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Broken Things

| June 16, 2023

by Rebekah Dorn

Today’s Tuesday Reading is from Rebekah Dorn, Ph.D., Senior Director of Strategy & Outreach at Florida State University. She is a MOR program alum.  Rebekah may be reached at [email protected] or via LinkedIn.

Have you ever had one of those weeks where everything seems to be going wrong? The washing machine keeps giving you an error message and your clothes are full of suds. Your family keeps passing around the “pink eye” virus and you wonder if you will ever stop seeing red. The car will not crank in the middle of the day, and you are left stranded in a parking lot. Oh, and there is a last-minute, high-priority work deadline that needs to be done before the end of the week. There is a reason the saying “When it rains, it pours” is so popular because we have all had days (or weeks) where nothing seems to go our way.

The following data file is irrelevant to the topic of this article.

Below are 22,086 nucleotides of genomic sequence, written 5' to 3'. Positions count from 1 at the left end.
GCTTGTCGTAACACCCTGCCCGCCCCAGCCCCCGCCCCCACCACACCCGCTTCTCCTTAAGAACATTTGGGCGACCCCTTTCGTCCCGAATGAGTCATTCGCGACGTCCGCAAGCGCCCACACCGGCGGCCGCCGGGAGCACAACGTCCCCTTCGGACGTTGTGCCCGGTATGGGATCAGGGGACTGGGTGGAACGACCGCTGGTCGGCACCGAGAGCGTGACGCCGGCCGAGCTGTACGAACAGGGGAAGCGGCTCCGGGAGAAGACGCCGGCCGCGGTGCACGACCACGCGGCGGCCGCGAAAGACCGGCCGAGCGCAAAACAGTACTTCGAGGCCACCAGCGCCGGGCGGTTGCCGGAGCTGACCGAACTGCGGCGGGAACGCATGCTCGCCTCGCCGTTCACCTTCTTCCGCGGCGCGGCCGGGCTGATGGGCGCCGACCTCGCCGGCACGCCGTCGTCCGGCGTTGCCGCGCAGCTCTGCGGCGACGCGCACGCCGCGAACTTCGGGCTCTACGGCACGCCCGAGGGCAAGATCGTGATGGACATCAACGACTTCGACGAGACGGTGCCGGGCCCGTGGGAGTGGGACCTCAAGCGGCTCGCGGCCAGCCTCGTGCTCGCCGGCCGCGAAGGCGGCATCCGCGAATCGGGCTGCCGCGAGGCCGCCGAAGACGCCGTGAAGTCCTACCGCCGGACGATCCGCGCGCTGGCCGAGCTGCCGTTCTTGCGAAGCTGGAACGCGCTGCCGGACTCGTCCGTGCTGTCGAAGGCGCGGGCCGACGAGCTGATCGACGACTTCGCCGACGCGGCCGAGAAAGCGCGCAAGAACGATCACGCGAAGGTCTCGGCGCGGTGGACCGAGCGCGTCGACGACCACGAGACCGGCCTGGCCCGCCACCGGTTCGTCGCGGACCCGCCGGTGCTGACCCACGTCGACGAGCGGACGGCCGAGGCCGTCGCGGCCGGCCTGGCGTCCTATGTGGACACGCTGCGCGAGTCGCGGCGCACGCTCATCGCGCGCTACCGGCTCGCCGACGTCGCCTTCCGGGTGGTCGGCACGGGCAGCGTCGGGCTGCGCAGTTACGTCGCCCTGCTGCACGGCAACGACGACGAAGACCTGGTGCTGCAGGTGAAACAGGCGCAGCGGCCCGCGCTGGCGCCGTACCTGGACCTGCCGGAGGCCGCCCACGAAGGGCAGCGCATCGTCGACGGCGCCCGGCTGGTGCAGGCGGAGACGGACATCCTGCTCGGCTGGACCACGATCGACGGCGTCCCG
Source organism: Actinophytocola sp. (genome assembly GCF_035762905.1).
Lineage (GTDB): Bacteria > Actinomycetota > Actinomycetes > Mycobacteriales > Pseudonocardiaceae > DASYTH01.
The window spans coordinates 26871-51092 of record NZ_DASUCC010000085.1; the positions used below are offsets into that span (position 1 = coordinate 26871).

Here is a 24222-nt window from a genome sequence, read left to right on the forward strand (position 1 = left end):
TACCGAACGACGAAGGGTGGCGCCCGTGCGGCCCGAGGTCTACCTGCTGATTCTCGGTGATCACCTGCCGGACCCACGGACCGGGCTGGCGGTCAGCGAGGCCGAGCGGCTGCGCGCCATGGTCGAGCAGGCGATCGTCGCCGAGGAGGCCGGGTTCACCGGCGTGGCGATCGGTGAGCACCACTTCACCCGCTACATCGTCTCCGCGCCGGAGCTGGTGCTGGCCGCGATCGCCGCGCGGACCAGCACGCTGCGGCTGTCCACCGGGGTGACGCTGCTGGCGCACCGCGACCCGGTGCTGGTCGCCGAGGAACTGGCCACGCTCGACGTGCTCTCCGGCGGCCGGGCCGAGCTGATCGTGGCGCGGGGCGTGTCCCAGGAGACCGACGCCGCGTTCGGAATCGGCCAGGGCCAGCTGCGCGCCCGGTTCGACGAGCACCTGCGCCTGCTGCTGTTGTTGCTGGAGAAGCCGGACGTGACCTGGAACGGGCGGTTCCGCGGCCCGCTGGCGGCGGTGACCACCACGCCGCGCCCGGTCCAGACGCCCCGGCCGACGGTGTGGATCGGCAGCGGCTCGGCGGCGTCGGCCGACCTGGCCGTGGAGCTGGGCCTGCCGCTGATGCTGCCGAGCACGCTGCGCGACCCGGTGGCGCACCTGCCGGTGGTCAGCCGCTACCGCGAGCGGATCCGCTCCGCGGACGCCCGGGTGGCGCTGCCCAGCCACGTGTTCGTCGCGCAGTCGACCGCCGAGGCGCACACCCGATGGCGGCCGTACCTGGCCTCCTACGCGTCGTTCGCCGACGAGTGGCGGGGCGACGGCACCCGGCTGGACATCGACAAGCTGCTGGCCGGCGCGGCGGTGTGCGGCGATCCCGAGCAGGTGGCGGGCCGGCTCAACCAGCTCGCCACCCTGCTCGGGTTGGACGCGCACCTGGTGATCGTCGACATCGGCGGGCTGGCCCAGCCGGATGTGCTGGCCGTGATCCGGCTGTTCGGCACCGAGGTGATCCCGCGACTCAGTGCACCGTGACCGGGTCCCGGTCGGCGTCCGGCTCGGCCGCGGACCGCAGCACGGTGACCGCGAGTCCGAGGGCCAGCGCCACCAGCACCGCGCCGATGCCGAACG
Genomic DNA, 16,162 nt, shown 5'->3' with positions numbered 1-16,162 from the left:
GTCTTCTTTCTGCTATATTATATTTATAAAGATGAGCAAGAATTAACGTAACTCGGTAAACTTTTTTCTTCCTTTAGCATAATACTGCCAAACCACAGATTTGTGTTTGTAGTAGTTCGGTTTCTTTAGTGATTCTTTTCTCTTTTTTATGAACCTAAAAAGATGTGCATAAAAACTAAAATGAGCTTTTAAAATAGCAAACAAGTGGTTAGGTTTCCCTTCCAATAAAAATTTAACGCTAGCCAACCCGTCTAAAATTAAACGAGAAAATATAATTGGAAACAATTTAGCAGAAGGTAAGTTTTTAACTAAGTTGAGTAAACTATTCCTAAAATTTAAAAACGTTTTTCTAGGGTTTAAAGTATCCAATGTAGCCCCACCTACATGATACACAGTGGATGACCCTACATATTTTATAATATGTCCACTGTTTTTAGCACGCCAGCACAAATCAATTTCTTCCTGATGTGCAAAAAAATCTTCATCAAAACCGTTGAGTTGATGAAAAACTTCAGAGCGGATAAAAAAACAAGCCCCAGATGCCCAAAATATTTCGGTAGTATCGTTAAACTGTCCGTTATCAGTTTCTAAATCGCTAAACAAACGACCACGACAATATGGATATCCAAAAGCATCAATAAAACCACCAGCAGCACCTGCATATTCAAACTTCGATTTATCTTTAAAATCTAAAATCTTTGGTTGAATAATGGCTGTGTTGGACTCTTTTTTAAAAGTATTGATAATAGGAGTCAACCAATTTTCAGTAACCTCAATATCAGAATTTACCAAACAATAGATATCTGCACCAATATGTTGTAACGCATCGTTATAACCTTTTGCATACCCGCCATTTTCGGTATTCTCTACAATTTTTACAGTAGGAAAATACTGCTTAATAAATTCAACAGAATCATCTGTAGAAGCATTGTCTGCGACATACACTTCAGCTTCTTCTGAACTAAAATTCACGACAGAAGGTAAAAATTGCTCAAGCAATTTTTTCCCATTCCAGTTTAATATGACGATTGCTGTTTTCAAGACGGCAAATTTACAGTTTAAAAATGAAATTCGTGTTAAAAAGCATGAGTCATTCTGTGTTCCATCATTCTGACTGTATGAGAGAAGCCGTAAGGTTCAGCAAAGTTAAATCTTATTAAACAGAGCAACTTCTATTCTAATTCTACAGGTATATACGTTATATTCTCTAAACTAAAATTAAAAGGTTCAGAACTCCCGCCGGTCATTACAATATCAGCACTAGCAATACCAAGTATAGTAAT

What do we do when things keep piling on? After a good cry or ironic laugh, we get busy doing the arduous work that is required for us to fix the things that are broken. We research the weird error on the washing machine or call a repair expert. We take our kids to the doctor and routinely sanitize everything in the house, car, and office. We call our friend to get us, and our car is towed to the mechanic shop. I speak from personal experience when I say that just hoping that the washing machine will magically starts working, or the virus will just randomly disappear rarely happens. We must change the situation by putting one foot in front of the next to solve it.

Several weeks ago, I had a tough conversation at work that did not go as well as it could have. Emotions were high, words were said, and everyone involved could see the imaginary error message blinking with multiple exclamation points just like my washing machine: ERROR!!!!! Has this happened to you? Have you witnessed relationships fractured in a matter of moments or trust shattered before your eyes? If not, maybe you can think of a relationship that is especially challenging for you, where you and this colleague struggle to agree on almost any topic. Or you are not exactly sure why things are newly tense between you and a coworker, but something has changed, and like me with my washing machine, you are hoping things will magically change back to normal by themselves.